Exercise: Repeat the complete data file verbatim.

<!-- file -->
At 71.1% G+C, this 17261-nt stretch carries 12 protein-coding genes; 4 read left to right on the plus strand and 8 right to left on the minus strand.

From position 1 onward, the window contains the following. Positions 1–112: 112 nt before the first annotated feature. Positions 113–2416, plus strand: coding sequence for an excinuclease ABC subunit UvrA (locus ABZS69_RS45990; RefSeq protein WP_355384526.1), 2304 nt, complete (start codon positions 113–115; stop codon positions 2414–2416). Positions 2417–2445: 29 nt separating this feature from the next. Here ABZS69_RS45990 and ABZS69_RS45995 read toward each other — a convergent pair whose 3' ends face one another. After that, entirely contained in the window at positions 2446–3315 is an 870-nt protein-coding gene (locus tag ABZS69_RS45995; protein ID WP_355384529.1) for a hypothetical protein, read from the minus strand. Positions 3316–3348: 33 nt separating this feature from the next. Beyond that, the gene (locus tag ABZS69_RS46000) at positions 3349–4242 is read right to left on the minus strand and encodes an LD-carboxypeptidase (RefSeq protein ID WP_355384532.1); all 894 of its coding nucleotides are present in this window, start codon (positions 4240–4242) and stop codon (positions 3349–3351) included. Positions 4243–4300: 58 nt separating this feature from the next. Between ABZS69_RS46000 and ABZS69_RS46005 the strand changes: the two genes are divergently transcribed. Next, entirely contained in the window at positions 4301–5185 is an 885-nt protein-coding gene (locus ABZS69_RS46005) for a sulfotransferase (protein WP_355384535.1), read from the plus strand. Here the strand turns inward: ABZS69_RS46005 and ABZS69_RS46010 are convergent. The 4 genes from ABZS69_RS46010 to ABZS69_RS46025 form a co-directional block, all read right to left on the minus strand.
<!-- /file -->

At 71.1% G+C, this 17261-nt stretch carries 12 protein-coding genes; 4 read left to right on the plus strand and 8 right to left on the minus strand.

From position 1 onward, the window contains the following. Positions 1–112: 112 nt before the first annotated feature. Positions 113–2416, plus strand: coding sequence for an excinuclease ABC subunit UvrA (locus ABZS69_RS45990; RefSeq protein WP_355384526.1), 2304 nt, complete (start codon positions 113–115; stop codon positions 2414–2416). Positions 2417–2445: 29 nt separating this feature from the next. Here ABZS69_RS45990 and ABZS69_RS45995 read toward each other — a convergent pair whose 3' ends face one another. After that, entirely contained in the window at positions 2446–3315 is an 870-nt protein-coding gene (locus tag ABZS69_RS45995; protein ID WP_355384529.1) for a hypothetical protein, read from the minus strand. Positions 3316–3348: 33 nt separating this feature from the next. Beyond that, the gene (locus tag ABZS69_RS46000) at positions 3349–4242 is read right to left on the minus strand and encodes an LD-carboxypeptidase (RefSeq protein ID WP_355384532.1); all 894 of its coding nucleotides are present in this window, start codon (positions 4240–4242) and stop codon (positions 3349–3351) included. Positions 4243–4300: 58 nt separating this feature from the next. Between ABZS69_RS46000 and ABZS69_RS46005 the strand changes: the two genes are divergently transcribed. Next, entirely contained in the window at positions 4301–5185 is an 885-nt protein-coding gene (locus ABZS69_RS46005) for a sulfotransferase (protein WP_355384535.1), read from the plus strand. Here the strand turns inward: ABZS69_RS46005 and ABZS69_RS46010 are convergent. The 4 genes from ABZS69_RS46010 to ABZS69_RS46025 form a co-directional block, all read right to left on the minus strand.